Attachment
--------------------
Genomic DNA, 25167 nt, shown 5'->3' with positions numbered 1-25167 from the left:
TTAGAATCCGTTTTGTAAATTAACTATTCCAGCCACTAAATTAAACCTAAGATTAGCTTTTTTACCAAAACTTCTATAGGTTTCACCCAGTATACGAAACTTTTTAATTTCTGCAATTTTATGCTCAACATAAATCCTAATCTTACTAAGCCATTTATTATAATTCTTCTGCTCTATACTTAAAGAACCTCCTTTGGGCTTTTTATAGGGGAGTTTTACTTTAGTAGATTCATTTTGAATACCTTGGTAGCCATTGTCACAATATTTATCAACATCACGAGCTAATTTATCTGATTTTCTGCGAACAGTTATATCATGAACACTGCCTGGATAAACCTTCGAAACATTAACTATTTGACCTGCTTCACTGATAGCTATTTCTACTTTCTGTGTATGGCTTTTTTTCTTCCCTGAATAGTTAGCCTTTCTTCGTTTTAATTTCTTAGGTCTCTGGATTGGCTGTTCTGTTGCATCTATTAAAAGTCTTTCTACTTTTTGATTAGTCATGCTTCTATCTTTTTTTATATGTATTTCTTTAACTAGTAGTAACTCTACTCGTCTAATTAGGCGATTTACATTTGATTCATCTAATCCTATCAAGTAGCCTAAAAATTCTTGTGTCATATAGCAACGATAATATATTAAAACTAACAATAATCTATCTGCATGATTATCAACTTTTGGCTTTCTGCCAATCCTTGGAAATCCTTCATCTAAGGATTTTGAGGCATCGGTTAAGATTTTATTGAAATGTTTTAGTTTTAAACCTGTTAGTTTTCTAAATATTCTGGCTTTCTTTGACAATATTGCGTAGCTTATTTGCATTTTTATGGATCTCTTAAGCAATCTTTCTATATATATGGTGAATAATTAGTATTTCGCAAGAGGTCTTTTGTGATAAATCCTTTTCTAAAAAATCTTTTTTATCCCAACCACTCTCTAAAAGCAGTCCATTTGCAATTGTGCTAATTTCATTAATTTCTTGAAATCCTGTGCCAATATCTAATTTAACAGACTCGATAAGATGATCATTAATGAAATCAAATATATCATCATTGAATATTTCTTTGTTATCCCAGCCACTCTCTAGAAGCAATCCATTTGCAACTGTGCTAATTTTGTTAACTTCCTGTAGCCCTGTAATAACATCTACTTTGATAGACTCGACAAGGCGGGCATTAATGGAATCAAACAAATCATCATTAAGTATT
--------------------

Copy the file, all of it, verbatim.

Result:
Genomic DNA, 25167 nt, shown 5'->3' with positions numbered 1-25167 from the left:
TTAGAATCCGTTTTGTAAATTAACTATTCCAGCCACTAAATTAAACCTAAGATTAGCTTTTTTACCAAAACTTCTATAGGTTTCACCCAGTATACGAAACTTTTTAATTTCTGCAATTTTATGCTCAACATAAATCCTAATCTTACTAAGCCATTTATTATAATTCTTCTGCTCTATACTTAAAGAACCTCCTTTGGGCTTTTTATAGGGGAGTTTTACTTTAGTAGATTCATTTTGAATACCTTGGTAGCCATTGTCACAATATTTATCAACATCACGAGCTAATTTATCTGATTTTCTGCGAACAGTTATATCATGAACACTGCCTGGATAAACCTTCGAAACATTAACTATTTGACCTGCTTCACTGATAGCTATTTCTACTTTCTGTGTATGGCTTTTTTTCTTCCCTGAATAGTTAGCCTTTCTTCGTTTTAATTTCTTAGGTCTCTGGATTGGCTGTTCTGTTGCATCTATTAAAAGTCTTTCTACTTTTTGATTAGTCATGCTTCTATCTTTTTTTATATGTATTTCTTTAACTAGTAGTAACTCTACTCGTCTAATTAGGCGATTTACATTTGATTCATCTAATCCTATCAAGTAGCCTAAAAATTCTTGTGTCATATAGCAACGATAATATATTAAAACTAACAATAATCTATCTGCATGATTATCAACTTTTGGCTTTCTGCCAATCCTTGGAAATCCTTCATCTAAGGATTTTGAGGCATCGGTTAAGATTTTATTGAAATGTTTTAGTTTTAAACCTGTTAGTTTTCTAAATATTCTGGCTTTCTTTGACAATATTGCGTAGCTTATTTGCATTTTTATGGATCTCTTAAGCAATCTTTCTATATATATGGTGAATAATTAGTATTTCGCAAGAGGTCTTTTGTGATAAATCCTTTTCTAAAAAATCTTTTTTATCCCAACCACTCTCTAAAAGCAGTCCATTTGCAATTGTGCTAATTTCATTAATTTCTTGAAATCCTGTGCCAATATCTAATTTAACAGACTCGATAAGATGATCATTAATGAAATCAAATATATCATCATTGAATATTTCTTTGTTATCCCAGCCACTCTCTAGAAGCAATCCATTTGCAACTGTGCTAATTTTGTTAACTTCCTGTAGCCCTGTAATAACATCTACTTTGATAGACTCGACAAGGCGGGCATTAATGGAATCAAACAAATCATCATTAAGTATT